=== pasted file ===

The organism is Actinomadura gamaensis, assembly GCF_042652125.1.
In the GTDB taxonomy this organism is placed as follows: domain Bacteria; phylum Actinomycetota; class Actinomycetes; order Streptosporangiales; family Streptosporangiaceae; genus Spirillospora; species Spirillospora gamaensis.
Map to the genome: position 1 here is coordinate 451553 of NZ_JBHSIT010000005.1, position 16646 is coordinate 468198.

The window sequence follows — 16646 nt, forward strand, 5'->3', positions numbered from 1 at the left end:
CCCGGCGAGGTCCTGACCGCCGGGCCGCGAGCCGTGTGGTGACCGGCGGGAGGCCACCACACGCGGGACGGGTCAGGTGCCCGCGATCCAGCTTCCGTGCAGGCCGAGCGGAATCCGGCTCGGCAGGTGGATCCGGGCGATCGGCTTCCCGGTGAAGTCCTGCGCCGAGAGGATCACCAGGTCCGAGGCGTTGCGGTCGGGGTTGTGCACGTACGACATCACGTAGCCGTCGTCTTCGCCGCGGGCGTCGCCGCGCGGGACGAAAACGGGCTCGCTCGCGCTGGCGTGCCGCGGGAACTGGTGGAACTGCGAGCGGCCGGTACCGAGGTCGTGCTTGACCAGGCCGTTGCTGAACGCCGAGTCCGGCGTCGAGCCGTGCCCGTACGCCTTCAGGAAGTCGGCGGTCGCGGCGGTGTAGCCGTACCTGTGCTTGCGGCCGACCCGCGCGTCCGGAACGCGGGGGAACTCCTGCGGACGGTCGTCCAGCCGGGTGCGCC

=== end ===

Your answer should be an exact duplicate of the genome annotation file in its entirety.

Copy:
The organism is Actinomadura gamaensis, assembly GCF_042652125.1.
In the GTDB taxonomy this organism is placed as follows: domain Bacteria; phylum Actinomycetota; class Actinomycetes; order Streptosporangiales; family Streptosporangiaceae; genus Spirillospora; species Spirillospora gamaensis.
Map to the genome: position 1 here is coordinate 451553 of NZ_JBHSIT010000005.1, position 16646 is coordinate 468198.

The window sequence follows — 16646 nt, forward strand, 5'->3', positions numbered from 1 at the left end:
CCCGGCGAGGTCCTGACCGCCGGGCCGCGAGCCGTGTGGTGACCGGCGGGAGGCCACCACACGCGGGACGGGTCAGGTGCCCGCGATCCAGCTTCCGTGCAGGCCGAGCGGAATCCGGCTCGGCAGGTGGATCCGGGCGATCGGCTTCCCGGTGAAGTCCTGCGCCGAGAGGATCACCAGGTCCGAGGCGTTGCGGTCGGGGTTGTGCACGTACGACATCACGTAGCCGTCGTCTTCGCCGCGGGCGTCGCCGCGCGGGACGAAAACGGGCTCGCTCGCGCTGGCGTGCCGCGGGAACTGGTGGAACTGCGAGCGGCCGGTACCGAGGTCGTGCTTGACCAGGCCGTTGCTGAACGCCGAGTCCGGCGTCGAGCCGTGCCCGTACGCCTTCAGGAAGTCGGCGGTCGCGGCGGTGTAGCCGTACCTGTGCTTGCGGCCGACCCGCGCGTCCGGAACGCGGGGGAACTCCTGCGGACGGTCGTCCAGCCGGGTGCGCC